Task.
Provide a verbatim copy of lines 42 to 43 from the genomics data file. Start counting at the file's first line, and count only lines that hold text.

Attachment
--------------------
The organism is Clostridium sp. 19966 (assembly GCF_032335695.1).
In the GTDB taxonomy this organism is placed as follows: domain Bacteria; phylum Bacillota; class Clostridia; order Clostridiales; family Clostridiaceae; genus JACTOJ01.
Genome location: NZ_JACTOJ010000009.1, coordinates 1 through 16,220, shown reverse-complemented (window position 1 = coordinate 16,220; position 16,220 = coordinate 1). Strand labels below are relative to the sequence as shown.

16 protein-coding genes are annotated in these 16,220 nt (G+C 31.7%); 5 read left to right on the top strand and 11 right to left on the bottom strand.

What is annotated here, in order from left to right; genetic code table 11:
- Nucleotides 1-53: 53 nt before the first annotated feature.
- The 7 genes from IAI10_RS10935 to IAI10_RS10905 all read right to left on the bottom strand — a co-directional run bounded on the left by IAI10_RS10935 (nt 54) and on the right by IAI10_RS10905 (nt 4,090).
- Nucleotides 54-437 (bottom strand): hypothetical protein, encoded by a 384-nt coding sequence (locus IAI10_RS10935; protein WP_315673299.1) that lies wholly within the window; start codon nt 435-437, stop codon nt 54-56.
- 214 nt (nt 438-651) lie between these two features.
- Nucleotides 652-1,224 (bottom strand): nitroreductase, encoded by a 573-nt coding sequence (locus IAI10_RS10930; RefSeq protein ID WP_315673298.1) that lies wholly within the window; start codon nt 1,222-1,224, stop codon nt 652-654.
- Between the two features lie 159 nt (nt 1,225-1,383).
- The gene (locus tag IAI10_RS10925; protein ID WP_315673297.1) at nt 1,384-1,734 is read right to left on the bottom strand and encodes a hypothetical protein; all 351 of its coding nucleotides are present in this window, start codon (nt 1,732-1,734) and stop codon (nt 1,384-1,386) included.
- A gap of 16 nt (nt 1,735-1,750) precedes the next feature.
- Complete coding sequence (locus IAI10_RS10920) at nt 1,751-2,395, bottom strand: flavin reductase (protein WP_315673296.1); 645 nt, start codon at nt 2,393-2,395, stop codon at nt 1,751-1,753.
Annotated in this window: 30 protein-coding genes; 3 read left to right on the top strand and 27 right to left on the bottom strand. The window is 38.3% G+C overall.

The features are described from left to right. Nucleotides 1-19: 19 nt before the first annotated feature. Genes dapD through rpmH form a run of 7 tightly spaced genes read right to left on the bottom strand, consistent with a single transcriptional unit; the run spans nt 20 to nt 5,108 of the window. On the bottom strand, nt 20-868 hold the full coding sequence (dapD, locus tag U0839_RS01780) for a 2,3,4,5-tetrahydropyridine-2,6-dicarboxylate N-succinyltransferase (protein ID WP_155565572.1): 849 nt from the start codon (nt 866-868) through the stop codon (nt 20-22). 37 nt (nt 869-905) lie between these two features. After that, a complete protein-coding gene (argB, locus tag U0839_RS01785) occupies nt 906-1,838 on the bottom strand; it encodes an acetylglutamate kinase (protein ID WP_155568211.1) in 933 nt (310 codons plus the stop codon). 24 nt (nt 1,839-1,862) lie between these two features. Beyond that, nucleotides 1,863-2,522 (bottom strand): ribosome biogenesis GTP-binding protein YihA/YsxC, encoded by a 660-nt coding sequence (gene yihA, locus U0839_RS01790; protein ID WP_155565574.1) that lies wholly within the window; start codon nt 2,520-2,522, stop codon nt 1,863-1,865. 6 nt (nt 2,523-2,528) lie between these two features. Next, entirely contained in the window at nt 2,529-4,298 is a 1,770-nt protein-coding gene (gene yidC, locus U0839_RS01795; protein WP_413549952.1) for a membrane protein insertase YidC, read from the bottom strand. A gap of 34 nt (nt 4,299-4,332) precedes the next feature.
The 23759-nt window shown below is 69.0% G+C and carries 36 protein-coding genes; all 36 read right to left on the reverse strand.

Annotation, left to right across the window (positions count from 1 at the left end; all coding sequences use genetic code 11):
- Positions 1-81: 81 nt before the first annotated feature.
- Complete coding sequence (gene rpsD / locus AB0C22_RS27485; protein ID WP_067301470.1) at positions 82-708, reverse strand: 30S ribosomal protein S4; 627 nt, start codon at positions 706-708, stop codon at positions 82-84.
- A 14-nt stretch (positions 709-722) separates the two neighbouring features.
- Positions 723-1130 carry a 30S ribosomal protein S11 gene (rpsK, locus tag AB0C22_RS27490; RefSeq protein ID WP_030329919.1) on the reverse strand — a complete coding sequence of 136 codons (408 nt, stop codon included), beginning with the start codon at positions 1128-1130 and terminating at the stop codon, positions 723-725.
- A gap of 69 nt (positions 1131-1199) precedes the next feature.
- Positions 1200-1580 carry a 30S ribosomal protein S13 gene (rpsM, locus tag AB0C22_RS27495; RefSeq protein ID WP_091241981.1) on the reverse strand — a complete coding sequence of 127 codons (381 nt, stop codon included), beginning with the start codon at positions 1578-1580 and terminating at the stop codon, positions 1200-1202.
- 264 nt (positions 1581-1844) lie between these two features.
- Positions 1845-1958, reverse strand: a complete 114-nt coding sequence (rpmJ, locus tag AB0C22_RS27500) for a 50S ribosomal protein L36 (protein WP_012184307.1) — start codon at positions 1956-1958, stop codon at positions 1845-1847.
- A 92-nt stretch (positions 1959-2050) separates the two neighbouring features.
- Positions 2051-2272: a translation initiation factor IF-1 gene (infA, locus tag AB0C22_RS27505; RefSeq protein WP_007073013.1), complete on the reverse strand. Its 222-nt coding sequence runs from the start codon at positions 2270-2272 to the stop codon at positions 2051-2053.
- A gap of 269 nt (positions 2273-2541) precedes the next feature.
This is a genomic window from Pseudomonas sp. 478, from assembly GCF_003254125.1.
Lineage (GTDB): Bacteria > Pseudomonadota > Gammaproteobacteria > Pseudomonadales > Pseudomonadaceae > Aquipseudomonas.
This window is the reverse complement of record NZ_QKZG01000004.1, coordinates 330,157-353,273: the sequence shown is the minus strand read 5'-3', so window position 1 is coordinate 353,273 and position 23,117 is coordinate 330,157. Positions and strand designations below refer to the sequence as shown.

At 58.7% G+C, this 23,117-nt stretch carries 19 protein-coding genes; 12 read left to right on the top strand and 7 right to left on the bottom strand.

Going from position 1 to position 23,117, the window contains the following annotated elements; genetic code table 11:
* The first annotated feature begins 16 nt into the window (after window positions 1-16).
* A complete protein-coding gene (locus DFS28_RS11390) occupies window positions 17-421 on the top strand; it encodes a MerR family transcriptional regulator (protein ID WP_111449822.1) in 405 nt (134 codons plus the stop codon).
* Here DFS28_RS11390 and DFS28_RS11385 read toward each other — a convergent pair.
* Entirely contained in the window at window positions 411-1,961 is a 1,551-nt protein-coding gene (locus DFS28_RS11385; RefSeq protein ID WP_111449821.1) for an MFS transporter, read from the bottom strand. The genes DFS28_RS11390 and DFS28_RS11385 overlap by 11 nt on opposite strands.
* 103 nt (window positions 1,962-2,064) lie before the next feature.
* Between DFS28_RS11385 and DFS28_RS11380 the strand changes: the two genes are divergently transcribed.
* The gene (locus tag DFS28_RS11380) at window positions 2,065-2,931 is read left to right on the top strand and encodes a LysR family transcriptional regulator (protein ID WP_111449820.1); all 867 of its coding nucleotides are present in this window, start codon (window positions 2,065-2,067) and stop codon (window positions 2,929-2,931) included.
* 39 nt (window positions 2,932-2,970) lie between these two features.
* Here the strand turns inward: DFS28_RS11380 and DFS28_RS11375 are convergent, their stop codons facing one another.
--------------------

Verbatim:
* 39 nt (window positions 2,932-2,970) lie between these two features.
* Here the strand turns inward: DFS28_RS11380 and DFS28_RS11375 are convergent, their stop codons facing one another.